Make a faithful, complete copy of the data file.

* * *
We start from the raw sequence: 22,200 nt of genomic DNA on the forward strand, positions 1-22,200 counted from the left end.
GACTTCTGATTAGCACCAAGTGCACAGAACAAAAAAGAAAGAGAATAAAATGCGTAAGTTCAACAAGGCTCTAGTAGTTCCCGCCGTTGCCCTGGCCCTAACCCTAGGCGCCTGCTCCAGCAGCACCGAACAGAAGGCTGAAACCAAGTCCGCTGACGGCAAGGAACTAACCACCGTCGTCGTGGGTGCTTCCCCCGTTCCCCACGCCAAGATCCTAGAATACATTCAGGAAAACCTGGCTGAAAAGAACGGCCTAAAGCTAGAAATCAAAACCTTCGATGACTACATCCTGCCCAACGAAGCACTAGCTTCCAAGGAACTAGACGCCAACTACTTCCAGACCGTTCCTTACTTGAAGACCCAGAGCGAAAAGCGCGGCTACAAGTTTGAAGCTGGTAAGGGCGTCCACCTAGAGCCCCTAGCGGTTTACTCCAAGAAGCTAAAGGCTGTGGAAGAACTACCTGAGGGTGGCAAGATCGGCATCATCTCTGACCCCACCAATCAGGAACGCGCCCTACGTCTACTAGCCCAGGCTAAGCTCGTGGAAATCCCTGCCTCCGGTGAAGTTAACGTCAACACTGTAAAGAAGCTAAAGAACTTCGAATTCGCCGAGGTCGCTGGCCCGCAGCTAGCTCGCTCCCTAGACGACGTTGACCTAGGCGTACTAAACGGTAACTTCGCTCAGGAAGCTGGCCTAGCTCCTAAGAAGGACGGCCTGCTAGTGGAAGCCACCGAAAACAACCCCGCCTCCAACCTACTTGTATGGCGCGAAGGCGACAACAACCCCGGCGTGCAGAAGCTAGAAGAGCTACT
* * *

We start from the raw sequence: 22,200 nt of genomic DNA on the forward strand, positions 1-22,200 counted from the left end.
GACTTCTGATTAGCACCAAGTGCACAGAACAAAAAAGAAAGAGAATAAAATGCGTAAGTTCAACAAGGCTCTAGTAGTTCCCGCCGTTGCCCTGGCCCTAACCCTAGGCGCCTGCTCCAGCAGCACCGAACAGAAGGCTGAAACCAAGTCCGCTGACGGCAAGGAACTAACCACCGTCGTCGTGGGTGCTTCCCCCGTTCCCCACGCCAAGATCCTAGAATACATTCAGGAAAACCTGGCTGAAAAGAACGGCCTAAAGCTAGAAATCAAAACCTTCGATGACTACATCCTGCCCAACGAAGCACTAGCTTCCAAGGAACTAGACGCCAACTACTTCCAGACCGTTCCTTACTTGAAGACCCAGAGCGAAAAGCGCGGCTACAAGTTTGAAGCTGGTAAGGGCGTCCACCTAGAGCCCCTAGCGGTTTACTCCAAGAAGCTAAAGGCTGTGGAAGAACTACCTGAGGGTGGCAAGATCGGCATCATCTCTGACCCCACCAATCAGGAACGCGCCCTACGTCTACTAGCCCAGGCTAAGCTCGTGGAAATCCCTGCCTCCGGTGAAGTTAACGTCAACACTGTAAAGAAGCTAAAGAACTTCGAATTCGCCGAGGTCGCTGGCCCGCAGCTAGCTCGCTCCCTAGACGACGTTGACCTAGGCGTACTAAACGGTAACTTCGCTCAGGAAGCTGGCCTAGCTCCTAAGAAGGACGGCCTGCTAGTGGAAGCCACCGAAAACAACCCCGCCTCCAACCTACTTGTATGGCGCGAAGGCGACAACAACCCCGGCGTGCAGAAGCTAGAAGAGCTACT